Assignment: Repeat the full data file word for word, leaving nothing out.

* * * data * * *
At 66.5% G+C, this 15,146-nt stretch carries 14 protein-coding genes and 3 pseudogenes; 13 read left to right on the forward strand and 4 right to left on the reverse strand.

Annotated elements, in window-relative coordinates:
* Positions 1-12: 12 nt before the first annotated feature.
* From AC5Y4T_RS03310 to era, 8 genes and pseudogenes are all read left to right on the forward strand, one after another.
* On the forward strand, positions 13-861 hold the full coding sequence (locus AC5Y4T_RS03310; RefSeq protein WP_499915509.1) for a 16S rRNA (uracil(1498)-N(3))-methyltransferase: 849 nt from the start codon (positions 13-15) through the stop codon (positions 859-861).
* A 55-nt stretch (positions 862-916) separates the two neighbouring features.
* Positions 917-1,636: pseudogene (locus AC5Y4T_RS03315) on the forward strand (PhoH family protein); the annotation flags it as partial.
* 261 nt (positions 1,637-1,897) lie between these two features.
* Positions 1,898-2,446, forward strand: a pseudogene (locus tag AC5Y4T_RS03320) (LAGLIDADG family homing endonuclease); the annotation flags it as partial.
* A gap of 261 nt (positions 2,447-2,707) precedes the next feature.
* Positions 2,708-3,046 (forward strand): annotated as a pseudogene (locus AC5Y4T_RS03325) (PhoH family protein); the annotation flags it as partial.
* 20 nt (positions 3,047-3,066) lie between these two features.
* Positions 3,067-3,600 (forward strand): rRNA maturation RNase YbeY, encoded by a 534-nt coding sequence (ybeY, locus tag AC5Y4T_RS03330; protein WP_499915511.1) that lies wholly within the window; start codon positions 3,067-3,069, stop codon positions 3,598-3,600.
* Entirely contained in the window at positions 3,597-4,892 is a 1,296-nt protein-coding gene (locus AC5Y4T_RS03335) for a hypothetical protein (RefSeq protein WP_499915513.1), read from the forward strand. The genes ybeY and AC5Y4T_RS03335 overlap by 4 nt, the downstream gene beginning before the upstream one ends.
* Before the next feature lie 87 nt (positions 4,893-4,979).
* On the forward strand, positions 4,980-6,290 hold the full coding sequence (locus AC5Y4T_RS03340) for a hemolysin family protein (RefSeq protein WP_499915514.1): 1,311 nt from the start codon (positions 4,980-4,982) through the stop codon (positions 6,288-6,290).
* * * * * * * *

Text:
At 66.5% G+C, this 15,146-nt stretch carries 14 protein-coding genes and 3 pseudogenes; 13 read left to right on the forward strand and 4 right to left on the reverse strand.

Annotated elements, in window-relative coordinates:
* Positions 1-12: 12 nt before the first annotated feature.
* From AC5Y4T_RS03310 to era, 8 genes and pseudogenes are all read left to right on the forward strand, one after another.
* On the forward strand, positions 13-861 hold the full coding sequence (locus AC5Y4T_RS03310; RefSeq protein WP_499915509.1) for a 16S rRNA (uracil(1498)-N(3))-methyltransferase: 849 nt from the start codon (positions 13-15) through the stop codon (positions 859-861).
* A 55-nt stretch (positions 862-916) separates the two neighbouring features.
* Positions 917-1,636: pseudogene (locus AC5Y4T_RS03315) on the forward strand (PhoH family protein); the annotation flags it as partial.
* 261 nt (positions 1,637-1,897) lie between these two features.
* Positions 1,898-2,446, forward strand: a pseudogene (locus tag AC5Y4T_RS03320) (LAGLIDADG family homing endonuclease); the annotation flags it as partial.
* A gap of 261 nt (positions 2,447-2,707) precedes the next feature.
* Positions 2,708-3,046 (forward strand): annotated as a pseudogene (locus AC5Y4T_RS03325) (PhoH family protein); the annotation flags it as partial.
* 20 nt (positions 3,047-3,066) lie between these two features.
* Positions 3,067-3,600 (forward strand): rRNA maturation RNase YbeY, encoded by a 534-nt coding sequence (ybeY, locus tag AC5Y4T_RS03330; protein WP_499915511.1) that lies wholly within the window; start codon positions 3,067-3,069, stop codon positions 3,598-3,600.
* Entirely contained in the window at positions 3,597-4,892 is a 1,296-nt protein-coding gene (locus AC5Y4T_RS03335) for a hypothetical protein (RefSeq protein WP_499915513.1), read from the forward strand. The genes ybeY and AC5Y4T_RS03335 overlap by 4 nt, the downstream gene beginning before the upstream one ends.
* Before the next feature lie 87 nt (positions 4,893-4,979).
* On the forward strand, positions 4,980-6,290 hold the full coding sequence (locus AC5Y4T_RS03340) for a hemolysin family protein (RefSeq protein WP_499915514.1): 1,311 nt from the start codon (positions 4,980-4,982) through the stop codon (positions 6,288-6,290).